Women across U.S. accuse Nashville man of being the ‘Selfie Scammer’
Jun 23, 2023, 10:39 AM
Jill Schardein, a single mother, was smitten.
“He’s successful, he lives in this amazing condo, he has this business,” Schardein said.
It didn’t hurt that Dean was handsome, with flashing white teeth and a Linked In profile that described himself as a “proven visionary” and CEO of Nashville Sanjara Wellness, a picturesque campus in the hills of Kentucky that he claimed would one day be a world-class mental health facility.
The selfies solidified the image: Dean smiling while getting coffee, smiling while riding scooters in downtown Nashville, smiling while lying in his bed.
What Schardein found odd, though, for a successful entrepreneur, Dean was sure low on money a lot.
For poker, for dinner, a hundred dollars here, 50 dollars there. Always, Schardein said, with a promise of paying it back.
Schardein said was so much love, she said even loaned him nearly $25,000 to help with costs associated with getting Sanjara Wellness off the ground.
“I kind of describe it like an addiction. You can’t understand it unless you’ve been in a relationship like this,” Schardein said.
But she would soon learn, she wasn’t the only one in the past decade that was sent the smiling selfies.
Karla Lawson in Seattle got them too.
So did Donna McMillen in San Diego, and Missy Russell in Ketchum, Indiana, and Karen Alpert in Long Island, New York.
“He’s very, very charming in the beginning,” Lawson said.
“He gets you to buy into his dream,” McMillen said.
“He sent a lot of pictures,” Alpert said. “A lot of selfies.”
And just like Schardein, many of the women also gave him money. And just like Schardein, many claim none of it has ever been repaid, accusing him of making his living off the money of his lovers.
“I am sure I have never despised another human being on this planet as much as I despise Todd Dean,” Alpert said.
The accused selfie scammer
The selfies were one thing, the women say. The love bombs were another.
Short, video clips of Dean, in a car, in his bed, sending messages of how he was thinking about them, how he missed them, how he wanted to make them feel better.
“When you come to Nashville, I’ll be your personal guide,” Dean says in one of the videos.
In another, he says that he’s about to go play poker.
“If you feel like (it), send me 25 dollars?” he asks.
“I think he learned pretty early how to manipulate women for money. He decided to make a living that way,” McMillen said.
“Can he make a living off of doing this?” asked WSMV4 Investigates.
“Oh, he absolutely is,” McMillen said.
Several of the women kept their financial transactions of giving Dean money, as well as the messages they received asking for money.
In one message, Dean describes as being in “survival mode for some time” and needing to come up with $3,500 for “absolute necessary needs.”
In others, he asks, “would you by chance have any extra money?”
The financial transactions show some of the women gave money day after day, week after week.
Alpert, like Schardein, said she loaned him substantial money.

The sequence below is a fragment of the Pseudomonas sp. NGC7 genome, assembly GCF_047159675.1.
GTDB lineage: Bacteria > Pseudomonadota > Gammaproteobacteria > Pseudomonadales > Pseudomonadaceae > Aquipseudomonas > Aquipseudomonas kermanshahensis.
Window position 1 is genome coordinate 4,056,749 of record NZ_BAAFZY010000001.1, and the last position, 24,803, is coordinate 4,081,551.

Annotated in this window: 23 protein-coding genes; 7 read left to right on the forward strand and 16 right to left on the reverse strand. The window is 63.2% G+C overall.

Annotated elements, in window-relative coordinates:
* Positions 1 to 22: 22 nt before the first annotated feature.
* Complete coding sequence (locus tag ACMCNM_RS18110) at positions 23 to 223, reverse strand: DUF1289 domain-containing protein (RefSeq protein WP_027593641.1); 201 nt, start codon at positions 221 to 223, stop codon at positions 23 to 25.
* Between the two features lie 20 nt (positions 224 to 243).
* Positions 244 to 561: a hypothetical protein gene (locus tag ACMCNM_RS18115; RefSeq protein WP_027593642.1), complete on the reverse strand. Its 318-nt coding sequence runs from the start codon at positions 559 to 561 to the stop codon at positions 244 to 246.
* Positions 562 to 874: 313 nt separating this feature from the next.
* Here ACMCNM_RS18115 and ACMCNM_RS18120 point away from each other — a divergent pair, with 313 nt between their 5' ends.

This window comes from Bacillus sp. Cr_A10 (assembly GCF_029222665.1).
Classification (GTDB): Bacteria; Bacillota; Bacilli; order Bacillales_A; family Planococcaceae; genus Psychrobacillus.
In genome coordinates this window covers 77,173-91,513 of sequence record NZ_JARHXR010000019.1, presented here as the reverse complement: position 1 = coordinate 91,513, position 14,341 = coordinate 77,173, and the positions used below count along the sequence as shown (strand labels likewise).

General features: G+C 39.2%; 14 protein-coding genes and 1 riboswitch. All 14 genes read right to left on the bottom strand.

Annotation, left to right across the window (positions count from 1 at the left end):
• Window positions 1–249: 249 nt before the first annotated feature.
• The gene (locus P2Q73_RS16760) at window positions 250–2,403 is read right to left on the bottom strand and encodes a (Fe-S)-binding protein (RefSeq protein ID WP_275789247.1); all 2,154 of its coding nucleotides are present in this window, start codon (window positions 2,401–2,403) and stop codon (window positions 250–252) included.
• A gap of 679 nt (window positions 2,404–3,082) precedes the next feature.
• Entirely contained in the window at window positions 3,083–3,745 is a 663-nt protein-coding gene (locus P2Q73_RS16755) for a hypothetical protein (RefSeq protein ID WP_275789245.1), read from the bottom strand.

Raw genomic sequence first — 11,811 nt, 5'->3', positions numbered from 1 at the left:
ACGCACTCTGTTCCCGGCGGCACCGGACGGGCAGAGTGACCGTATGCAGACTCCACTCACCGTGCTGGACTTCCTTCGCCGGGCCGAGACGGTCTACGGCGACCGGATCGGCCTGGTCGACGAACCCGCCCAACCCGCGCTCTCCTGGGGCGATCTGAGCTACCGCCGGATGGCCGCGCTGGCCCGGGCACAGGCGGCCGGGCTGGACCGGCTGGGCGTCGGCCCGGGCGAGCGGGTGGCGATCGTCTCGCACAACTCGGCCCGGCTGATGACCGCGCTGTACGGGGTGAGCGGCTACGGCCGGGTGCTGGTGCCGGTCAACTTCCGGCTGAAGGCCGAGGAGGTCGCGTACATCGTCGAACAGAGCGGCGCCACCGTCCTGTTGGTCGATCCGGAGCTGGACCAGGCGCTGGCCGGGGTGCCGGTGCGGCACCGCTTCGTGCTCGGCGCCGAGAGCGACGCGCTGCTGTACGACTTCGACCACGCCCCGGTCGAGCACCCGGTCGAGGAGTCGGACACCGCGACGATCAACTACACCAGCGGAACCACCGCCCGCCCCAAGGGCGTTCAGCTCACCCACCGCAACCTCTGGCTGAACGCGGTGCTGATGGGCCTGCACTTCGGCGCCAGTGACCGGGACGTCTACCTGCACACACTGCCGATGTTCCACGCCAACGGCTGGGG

“It’s tens of thousands of dollars,” Allpert said.
In 2018, Alpert received a judgement against Dean for more than $25,000, none of which she said has been paid back.
Because there has been no repayment, the judgement has grown to $44,283.
Schardein, and another woman, who did not agree to be interviewed but confirmed she was once in a relationship with Dean, are now suing him in Davidson County Chancery Court.
In the other woman’s lawsuit, she wrote that she loaned Dean $50,000 and was never repaid.
In that suit, she writes, “I believe there to be 25 or more individuals that are in a similar position such as myself.” That lawsuit also claims that despite what Dean describes on Linked In or on social media, he does not have employment and no steady stream of income.
“His main job is to lure women,” said Russell, who notes that during their brief relationship that he never asked for money.
Russell said it was only after they broke up, did she learn through social media about other women who claim that Dean seduced women only to take their money.
“I actually called the FBI at one point because I was feeling like it was a Ponzi scheme,” Russell said.
WSMV4 Investigates repeatedly called and texted Dean for days with no response.
When we went to his high-rise condo in downtown Nashville, the security guard said he hadn’t seen Dean that day and called to try and reach him, but he didn’t answer.
WSMV4 Investigates also reached out to an attorney named in one of the lawsuits as representing Sanjara, but she did not return our call for comment.
At least two of the women did get promissory notes from Dean, in which he agreed to pay back the money.
The women believe that missing money is helping to fund Dean’s lifestyle, so much, that they’ve given him a nickname: the selfie scammer.
WSMV4 Investigates will continue to track Dean and will provide updates, including if the courts hold him accountable in the lawsuits.
If there’s anything you want WSMV4 Investigates to know about Todd Dean, you can email us here: wsmv.com/news/investigate
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